Now how do we get our monitor mixes? The first step is to figure out how many channels you use and split those signals with an XLR splitter from it?s source. The signal is sent then to the FOH and into a multi input/output sound card. We use a MOTU Traveller with 8 inputs.

XLRSplitter

MOTU Soundcard, Headphone Amp, and GK Bass Amp Head

There are 2 vocalists which take up channels 1 and 2. The guitarist uses a Johnson amp which has stereo XLR outputs and this takes up channels 7 and 8. My bass amp head has a DI for the FOH but to get it into channel 6 of the sound card, I used it?s FX send which also gave me hands on volume control.

The drums, as usual, are an interesting conundrum to deal with! (Had to use that word conun-DRUM!) We have used up every channel except three on the sound card. So what do you do? Two overheads and a kick? Kick, snare, and one overhead? After much experimenting, we decided to use the Glynn John?s method of miking drums with a slight variation since the method usually involves 4 mics. One mic on the kick, one mic overtop the snare, and a third mic close to the right shoulder of the drummer and EQUAL distance from the snare as the first overhead mic was. Otherwise, you will get phasing issues! Using 2 drums sticks to measure the distance is a good start. The overheads were fed into channels 3 and 4 (this also had phantom power) and the kick was channel 5. The sound works great for us and we can hear everything well.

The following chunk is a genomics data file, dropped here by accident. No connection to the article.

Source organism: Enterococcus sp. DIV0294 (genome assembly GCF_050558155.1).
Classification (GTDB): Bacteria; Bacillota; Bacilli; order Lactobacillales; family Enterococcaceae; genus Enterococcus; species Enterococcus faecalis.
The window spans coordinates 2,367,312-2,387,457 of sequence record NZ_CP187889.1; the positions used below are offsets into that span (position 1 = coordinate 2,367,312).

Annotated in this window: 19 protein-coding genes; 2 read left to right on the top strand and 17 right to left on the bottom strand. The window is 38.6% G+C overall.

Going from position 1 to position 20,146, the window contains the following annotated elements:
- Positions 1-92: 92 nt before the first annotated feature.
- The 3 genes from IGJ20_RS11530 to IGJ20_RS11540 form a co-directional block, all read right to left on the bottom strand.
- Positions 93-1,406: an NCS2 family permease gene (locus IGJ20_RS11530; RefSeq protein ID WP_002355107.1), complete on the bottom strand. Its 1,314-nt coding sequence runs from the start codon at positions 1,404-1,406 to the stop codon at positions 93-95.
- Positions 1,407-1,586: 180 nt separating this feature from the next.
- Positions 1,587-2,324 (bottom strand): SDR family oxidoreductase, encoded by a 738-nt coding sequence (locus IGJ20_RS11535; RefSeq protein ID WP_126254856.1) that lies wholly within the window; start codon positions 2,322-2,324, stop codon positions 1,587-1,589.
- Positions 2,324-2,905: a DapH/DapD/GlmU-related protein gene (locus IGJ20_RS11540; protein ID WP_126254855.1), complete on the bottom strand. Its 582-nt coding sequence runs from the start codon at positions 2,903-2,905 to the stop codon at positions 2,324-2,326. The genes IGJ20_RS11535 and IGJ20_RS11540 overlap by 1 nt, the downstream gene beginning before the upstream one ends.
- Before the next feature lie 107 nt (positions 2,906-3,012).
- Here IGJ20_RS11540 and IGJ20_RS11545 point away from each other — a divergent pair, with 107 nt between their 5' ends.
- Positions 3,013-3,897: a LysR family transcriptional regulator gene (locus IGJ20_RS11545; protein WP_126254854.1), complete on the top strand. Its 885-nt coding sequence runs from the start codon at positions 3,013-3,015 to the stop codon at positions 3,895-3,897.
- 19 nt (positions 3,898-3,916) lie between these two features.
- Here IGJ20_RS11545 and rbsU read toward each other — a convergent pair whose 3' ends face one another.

Lastly, keyboard sounds and samples were all in MainStage and could be sent to our in-ear monitors as well as FOH. Which brings us to the multi output section. The MOTU Traveller sound card has 8 outputs. Channels 1 and 2 were used to feed the keyboard sounds to FOH. But channels 3 to 8 were used as stereo sends to each of our headphone amps and allowed for independent monitor mixes. Since we are "wired" with our headphones, bass and guitar cables, we took heat shrink tubing and put our headphone cable and guitar cable together. We also made sure to have backups too! As for the in-ear monitors we chose, that really is a personal preference but the drummer and I both love the Westone UM3-X for it?s smooth bottom end. Electronic engineer friends and fans of the band made us custom headphone amps based on the "Chu Moy design."